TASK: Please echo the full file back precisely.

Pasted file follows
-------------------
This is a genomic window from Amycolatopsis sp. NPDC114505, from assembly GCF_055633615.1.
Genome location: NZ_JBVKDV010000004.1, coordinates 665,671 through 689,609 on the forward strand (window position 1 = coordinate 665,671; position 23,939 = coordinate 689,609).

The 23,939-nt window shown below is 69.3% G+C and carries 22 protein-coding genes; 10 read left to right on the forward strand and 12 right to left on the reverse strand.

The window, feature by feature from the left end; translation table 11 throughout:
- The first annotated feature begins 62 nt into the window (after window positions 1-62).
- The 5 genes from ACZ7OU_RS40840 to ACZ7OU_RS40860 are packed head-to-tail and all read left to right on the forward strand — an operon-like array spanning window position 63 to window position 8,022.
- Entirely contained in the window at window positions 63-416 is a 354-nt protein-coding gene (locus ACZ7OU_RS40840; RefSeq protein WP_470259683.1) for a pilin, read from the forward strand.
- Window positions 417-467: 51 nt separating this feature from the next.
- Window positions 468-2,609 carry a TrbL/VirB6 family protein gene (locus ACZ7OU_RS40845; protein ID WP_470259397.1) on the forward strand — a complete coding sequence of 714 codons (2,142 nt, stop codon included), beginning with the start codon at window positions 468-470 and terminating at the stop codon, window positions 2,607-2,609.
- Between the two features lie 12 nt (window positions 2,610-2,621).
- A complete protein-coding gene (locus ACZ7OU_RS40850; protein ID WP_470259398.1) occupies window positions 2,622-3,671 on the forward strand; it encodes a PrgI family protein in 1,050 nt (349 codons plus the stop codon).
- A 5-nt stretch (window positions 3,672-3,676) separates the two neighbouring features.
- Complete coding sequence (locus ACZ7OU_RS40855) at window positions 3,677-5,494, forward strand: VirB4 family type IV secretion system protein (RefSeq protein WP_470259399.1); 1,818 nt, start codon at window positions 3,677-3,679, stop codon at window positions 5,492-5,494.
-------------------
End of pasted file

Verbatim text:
This is a genomic window from Amycolatopsis sp. NPDC114505, from assembly GCF_055633615.1.
Genome location: NZ_JBVKDV010000004.1, coordinates 665,671 through 689,609 on the forward strand (window position 1 = coordinate 665,671; position 23,939 = coordinate 689,609).

The 23,939-nt window shown below is 69.3% G+C and carries 22 protein-coding genes; 10 read left to right on the forward strand and 12 right to left on the reverse strand.

The window, feature by feature from the left end; translation table 11 throughout:
- The first annotated feature begins 62 nt into the window (after window positions 1-62).
- The 5 genes from ACZ7OU_RS40840 to ACZ7OU_RS40860 are packed head-to-tail and all read left to right on the forward strand — an operon-like array spanning window position 63 to window position 8,022.
- Entirely contained in the window at window positions 63-416 is a 354-nt protein-coding gene (locus ACZ7OU_RS40840; RefSeq protein WP_470259683.1) for a pilin, read from the forward strand.
- Window positions 417-467: 51 nt separating this feature from the next.
- Window positions 468-2,609 carry a TrbL/VirB6 family protein gene (locus ACZ7OU_RS40845; protein ID WP_470259397.1) on the forward strand — a complete coding sequence of 714 codons (2,142 nt, stop codon included), beginning with the start codon at window positions 468-470 and terminating at the stop codon, window positions 2,607-2,609.
- Between the two features lie 12 nt (window positions 2,610-2,621).
- A complete protein-coding gene (locus ACZ7OU_RS40850; protein ID WP_470259398.1) occupies window positions 2,622-3,671 on the forward strand; it encodes a PrgI family protein in 1,050 nt (349 codons plus the stop codon).
- A 5-nt stretch (window positions 3,672-3,676) separates the two neighbouring features.
- Complete coding sequence (locus ACZ7OU_RS40855) at window positions 3,677-5,494, forward strand: VirB4 family type IV secretion system protein (RefSeq protein WP_470259399.1); 1,818 nt, start codon at window positions 3,677-3,679, stop codon at window positions 5,492-5,494.